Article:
6 tips for getting media coverage for data, market research and insight

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6 tips for getting media coverage for data, market research and insight
Posted on June 17, 2019 by Braden MacDonald

Reading Time: 3 minutes

We all know that the insights industry suffers from low awareness and a poor PR image. If only those pesky journalists knew about all the great stuff we do, the situation would be very different. But it’s not as simple as just sticking a press release on a wire service. Here are some things you need to do if you have ever thought about trying to get some coverage in the media yourself.

1) Define your audience

Think about what you want to achieve with your coverage and who you want to read your story – and then work out what they read. It might sound fantastic to be in Time Magazine, The FT or The Economist, but if you are a market research agency, your potential insight clients won’t be looking to those publications on a day to day basis. Never forget the value of trade publications.

On the other hand, if you are looking to raise your profile or that of your company because you want the interest of financial investors or potential buyers, then that might well be the right audience.

2) Do your research

When you have defined which publications you want to reach, read them. Gather inspiration from stories they have written in the past, identify gaps in coverage that have yet to be filled, and avoid topics which have recently been covered. Note down the relevant journalists (they will be the ones who have written stories on relevant topics in the past) – contacting irrelevant ones is a waste of your time and theirs, and is a sure-fire way to get yourself blacklisted.

3) Consider your resources

Does your business have an interesting story to tell? Are you sitting on interesting research? Have you just finished working on a breakthrough project with a client which the client is happy to talk about? Are you a thought leader in a field and can share your expertise? Any or all of these are great ways to interest a journalist or a publication.

If you don’t have these resources at your fingertips, you might need to do some work before you’re ready to get coverage. That might be defining your messaging, completing self-funded research or persuading clients to let you talk about your work with them. PR requires rich and interesting content, so make sure you have something to talk about before you get started.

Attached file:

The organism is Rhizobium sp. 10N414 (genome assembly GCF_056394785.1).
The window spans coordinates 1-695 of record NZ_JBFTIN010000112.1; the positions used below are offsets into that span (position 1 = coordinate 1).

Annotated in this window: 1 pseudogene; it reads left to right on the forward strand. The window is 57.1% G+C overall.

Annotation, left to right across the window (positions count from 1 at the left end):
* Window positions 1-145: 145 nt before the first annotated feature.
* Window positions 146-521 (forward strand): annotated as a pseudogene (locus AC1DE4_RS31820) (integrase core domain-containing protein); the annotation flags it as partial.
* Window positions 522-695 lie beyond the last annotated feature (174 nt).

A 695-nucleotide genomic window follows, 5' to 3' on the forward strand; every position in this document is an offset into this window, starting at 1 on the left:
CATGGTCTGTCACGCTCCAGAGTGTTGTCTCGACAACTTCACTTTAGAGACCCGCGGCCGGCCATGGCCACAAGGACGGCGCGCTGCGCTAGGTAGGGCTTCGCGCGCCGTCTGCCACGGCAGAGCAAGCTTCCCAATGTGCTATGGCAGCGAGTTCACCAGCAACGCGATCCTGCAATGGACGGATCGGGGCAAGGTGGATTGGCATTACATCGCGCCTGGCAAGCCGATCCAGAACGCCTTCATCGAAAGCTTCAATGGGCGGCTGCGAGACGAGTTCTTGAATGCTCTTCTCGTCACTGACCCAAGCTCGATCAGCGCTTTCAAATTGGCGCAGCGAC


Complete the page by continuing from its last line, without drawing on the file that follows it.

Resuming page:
4) Perfect your pitching

To get a publication to write about you, you need to draft a synopsis. This informs the journalist about the piece you would like to write/like them to write up. If you want your piece considered, a good synopsis with a good hook (something particularly relevant and important to them, to capture the journalist’s attention) is crucial. Your language should be concise but appealing and should try to convey the main message of the pitch within the first sentence.

Professional PR agencies will have a host of media contacts at their finger-tips to reach out to for this. It’s important to remember that many journalists may receive hundreds of pitches a day so, even when you craft the perfect pitch with a great hook, you still may not get a response.

5) Look for hooks

Stay on top of the news for interesting hooks that make your content relevant. If you can provide an interesting viewpoint on a newsworthy subject, or data to back up a particular story in the news, journalists will be keen to hear from you.

In our experience, engaging with journalists via social media is a good way to get to know them and get on their radar.  If you are commenting on areas they are interested in via your blog, or if you are commenting and responding online to articles they have written this will certainly benefit. If you’re successful with your direct pitch, you must ensure that you deliver to deadline.

6) Deliver on deadlines

Most journalists do not have the luxury of moving deadlines – if they give you one you must deliver on time, and make sure you return any calls and answer any emails from the journalist as soon as you can. Not delivering on time will scupper your opportunity completely and get you blacklisted for any future opportunities

Of course all of these are things that an experienced PR Agency will know and do as a matter of course. If you’d like some help with getting into the media, please get in touch.